Please don’t take this as an effort to exonerate the Luv Guv in any way. He’s a grown man and clearly let the job get the best of his ego. In reality even his resignation was one more slap in the face for the people of Alabama. We deserve to see his hide hung on the wall and his head mounted above the prison gate as a lesson (which one no one will ever heed) to current and future officeholders about the dangers of hubris. But right now it looks like Bentley is going to be allowed to slink off into the sunset without ever having to really account.
The State Ethics Commission found cause to believe he had committed several felonies, but in cutting his deal to leave, Bentley’s lawyers seem to have gotten him a chance to avoid prison by just pleading to a couple of misdemeanors. He wasn’t even forced to stand up and tell the voters the truth before he left.
Some might think a forced resignation, probation and some time popping zits for public service is punishment enough. But some would be wrong. This man — whether led by his “Li’l Governor” or his girlfriend — grossly misused his power. He flouted campaign law, cooked up complex schemes by which to have third parties pay both Mason and his former chief of staff Seth Hammett, and, by all accounts, abused his staff.
Worst, though, is that he ordered law enforcement officials, including former Alabama Law Enforcement Agency Secretary Spencer Collier, to illegally engage in trying to cover up his affair. Why the state’s top cop jumped in a car and drove to Greenville in order to harass a state employee about whether she had a tape of the governor and Mason is a question Collier still hasn’t answered, but it is one of a few examples of Bentley’s misuse of law enforcement. That alone ought to net him some jail time. Personally, I’d place using state cops as a thug squad way ahead of the crimes that landed ex-Gov. Don Siegelman years in the slammer.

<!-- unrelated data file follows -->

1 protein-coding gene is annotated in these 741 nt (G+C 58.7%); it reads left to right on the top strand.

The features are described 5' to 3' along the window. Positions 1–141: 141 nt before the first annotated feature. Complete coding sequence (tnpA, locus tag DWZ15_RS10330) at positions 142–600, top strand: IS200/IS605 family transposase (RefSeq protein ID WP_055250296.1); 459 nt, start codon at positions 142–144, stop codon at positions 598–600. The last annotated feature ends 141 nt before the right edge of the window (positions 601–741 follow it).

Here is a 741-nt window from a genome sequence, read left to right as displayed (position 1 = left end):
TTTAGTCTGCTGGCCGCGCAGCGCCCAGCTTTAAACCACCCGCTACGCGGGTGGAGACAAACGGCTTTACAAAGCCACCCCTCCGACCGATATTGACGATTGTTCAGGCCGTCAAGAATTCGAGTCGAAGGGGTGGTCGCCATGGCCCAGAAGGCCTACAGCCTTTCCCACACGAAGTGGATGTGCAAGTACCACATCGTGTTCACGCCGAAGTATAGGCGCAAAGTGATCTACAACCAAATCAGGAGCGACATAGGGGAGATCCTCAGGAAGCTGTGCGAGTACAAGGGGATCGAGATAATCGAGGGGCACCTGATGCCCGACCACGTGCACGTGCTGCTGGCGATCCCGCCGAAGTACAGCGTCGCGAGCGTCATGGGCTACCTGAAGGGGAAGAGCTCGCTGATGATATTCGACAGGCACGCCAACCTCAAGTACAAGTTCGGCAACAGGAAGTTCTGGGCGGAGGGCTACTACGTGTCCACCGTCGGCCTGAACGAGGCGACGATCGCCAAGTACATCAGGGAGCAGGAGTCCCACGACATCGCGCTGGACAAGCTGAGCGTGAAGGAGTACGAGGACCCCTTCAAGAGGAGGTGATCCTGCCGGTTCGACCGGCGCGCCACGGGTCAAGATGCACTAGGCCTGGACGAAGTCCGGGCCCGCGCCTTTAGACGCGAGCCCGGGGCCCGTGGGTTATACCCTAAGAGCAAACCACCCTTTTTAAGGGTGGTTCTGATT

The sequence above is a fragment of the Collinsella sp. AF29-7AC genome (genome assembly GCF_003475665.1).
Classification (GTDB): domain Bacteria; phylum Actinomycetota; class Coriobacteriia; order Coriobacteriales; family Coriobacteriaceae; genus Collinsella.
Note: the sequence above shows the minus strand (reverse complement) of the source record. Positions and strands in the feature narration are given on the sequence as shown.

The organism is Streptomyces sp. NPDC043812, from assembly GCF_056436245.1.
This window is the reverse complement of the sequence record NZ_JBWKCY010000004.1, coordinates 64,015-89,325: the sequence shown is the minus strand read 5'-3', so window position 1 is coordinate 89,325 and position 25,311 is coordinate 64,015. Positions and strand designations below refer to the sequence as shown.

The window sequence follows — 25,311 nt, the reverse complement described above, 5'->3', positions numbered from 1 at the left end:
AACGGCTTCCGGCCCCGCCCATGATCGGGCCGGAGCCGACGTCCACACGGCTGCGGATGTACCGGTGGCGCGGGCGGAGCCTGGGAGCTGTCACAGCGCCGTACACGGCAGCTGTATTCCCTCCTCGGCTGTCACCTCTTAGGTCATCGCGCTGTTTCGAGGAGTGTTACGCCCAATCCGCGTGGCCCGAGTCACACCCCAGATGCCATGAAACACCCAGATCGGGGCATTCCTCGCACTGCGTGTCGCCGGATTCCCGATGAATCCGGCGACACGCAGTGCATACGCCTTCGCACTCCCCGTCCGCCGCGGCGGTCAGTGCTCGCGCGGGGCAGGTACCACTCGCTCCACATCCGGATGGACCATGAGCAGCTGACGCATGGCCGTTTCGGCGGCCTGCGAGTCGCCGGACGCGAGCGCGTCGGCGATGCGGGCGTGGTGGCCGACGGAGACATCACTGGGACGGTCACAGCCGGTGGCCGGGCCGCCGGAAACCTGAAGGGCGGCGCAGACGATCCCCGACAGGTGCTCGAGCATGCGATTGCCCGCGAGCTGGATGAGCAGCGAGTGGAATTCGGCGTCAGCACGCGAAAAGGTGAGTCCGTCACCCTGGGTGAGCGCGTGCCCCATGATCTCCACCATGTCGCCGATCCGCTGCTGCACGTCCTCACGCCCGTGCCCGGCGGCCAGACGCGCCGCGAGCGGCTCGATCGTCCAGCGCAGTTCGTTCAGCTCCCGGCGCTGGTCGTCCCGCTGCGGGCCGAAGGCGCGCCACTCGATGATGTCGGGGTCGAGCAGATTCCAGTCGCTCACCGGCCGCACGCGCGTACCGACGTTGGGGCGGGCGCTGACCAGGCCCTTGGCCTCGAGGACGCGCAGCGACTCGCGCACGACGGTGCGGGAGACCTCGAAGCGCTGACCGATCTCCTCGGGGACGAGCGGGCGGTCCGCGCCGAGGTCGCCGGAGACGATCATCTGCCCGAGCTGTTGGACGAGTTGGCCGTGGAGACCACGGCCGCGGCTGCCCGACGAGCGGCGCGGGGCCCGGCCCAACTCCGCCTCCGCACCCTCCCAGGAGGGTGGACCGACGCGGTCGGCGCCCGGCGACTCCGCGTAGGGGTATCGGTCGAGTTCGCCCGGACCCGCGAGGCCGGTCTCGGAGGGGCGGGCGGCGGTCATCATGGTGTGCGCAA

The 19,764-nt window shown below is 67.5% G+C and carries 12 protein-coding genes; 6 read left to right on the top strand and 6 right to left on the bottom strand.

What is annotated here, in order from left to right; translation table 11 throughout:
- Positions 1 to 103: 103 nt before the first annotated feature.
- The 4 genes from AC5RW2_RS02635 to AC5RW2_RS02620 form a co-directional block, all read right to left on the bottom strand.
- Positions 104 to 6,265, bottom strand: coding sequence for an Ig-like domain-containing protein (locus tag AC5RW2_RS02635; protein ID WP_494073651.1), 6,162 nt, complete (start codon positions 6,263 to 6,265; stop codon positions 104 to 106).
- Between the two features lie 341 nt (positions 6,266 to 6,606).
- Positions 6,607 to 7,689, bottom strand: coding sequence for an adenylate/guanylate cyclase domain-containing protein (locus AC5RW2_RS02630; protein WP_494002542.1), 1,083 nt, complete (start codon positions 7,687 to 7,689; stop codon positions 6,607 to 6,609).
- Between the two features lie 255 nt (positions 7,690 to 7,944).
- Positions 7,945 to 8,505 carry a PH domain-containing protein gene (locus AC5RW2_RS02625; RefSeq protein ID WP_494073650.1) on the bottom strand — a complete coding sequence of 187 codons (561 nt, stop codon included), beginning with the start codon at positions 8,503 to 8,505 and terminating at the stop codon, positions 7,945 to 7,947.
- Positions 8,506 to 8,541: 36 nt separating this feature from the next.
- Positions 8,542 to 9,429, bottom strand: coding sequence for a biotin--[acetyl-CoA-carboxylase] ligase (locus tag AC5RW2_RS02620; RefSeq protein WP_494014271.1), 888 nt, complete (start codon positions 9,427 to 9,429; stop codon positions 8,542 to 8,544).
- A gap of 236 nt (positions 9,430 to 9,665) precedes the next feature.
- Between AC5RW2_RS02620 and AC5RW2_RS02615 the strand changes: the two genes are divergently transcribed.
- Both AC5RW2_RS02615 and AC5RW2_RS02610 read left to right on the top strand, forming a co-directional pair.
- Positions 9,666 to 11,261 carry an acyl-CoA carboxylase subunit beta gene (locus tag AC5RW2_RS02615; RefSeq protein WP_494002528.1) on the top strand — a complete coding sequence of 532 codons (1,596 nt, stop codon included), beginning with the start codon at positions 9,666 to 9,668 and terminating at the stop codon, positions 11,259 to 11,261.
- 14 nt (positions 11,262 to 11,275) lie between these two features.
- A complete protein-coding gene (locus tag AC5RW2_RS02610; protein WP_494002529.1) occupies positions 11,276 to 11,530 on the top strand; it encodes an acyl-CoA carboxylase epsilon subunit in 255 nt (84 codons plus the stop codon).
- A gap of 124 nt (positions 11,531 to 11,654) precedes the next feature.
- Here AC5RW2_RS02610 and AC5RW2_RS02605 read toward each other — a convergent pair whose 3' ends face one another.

So Bentley’s tenure has swirled down the pipe, but it leaves behind an as-yet-unsanitized mess. There are the aforementioned actions of Collier and other law enforcement officers, possibly including current ALEA Secretary Stan Stabler, that need to be examined.
U.S. Sen. Luther Strange’s elevation to his current position deserves nothing less than a full-blown criminal investigation. As it appears evident the Attorney General’s office was investigating Bentley, it would seem to be a violation of ethical and criminal law for Strange to have interviewed with Bentley to be appointed senator. The Alabama Bar Association ought to look at it as well.
Despite the fact Jon Mason was fired by noon Tuesday and shortly afterward road crews were removing Robert Bentley’s name from welcome signs at the state line, it’s not going to be that easy to forget this debacle. More is bound to bob to the surface in the coming days. I imagine we’ll be wanting another flush soon.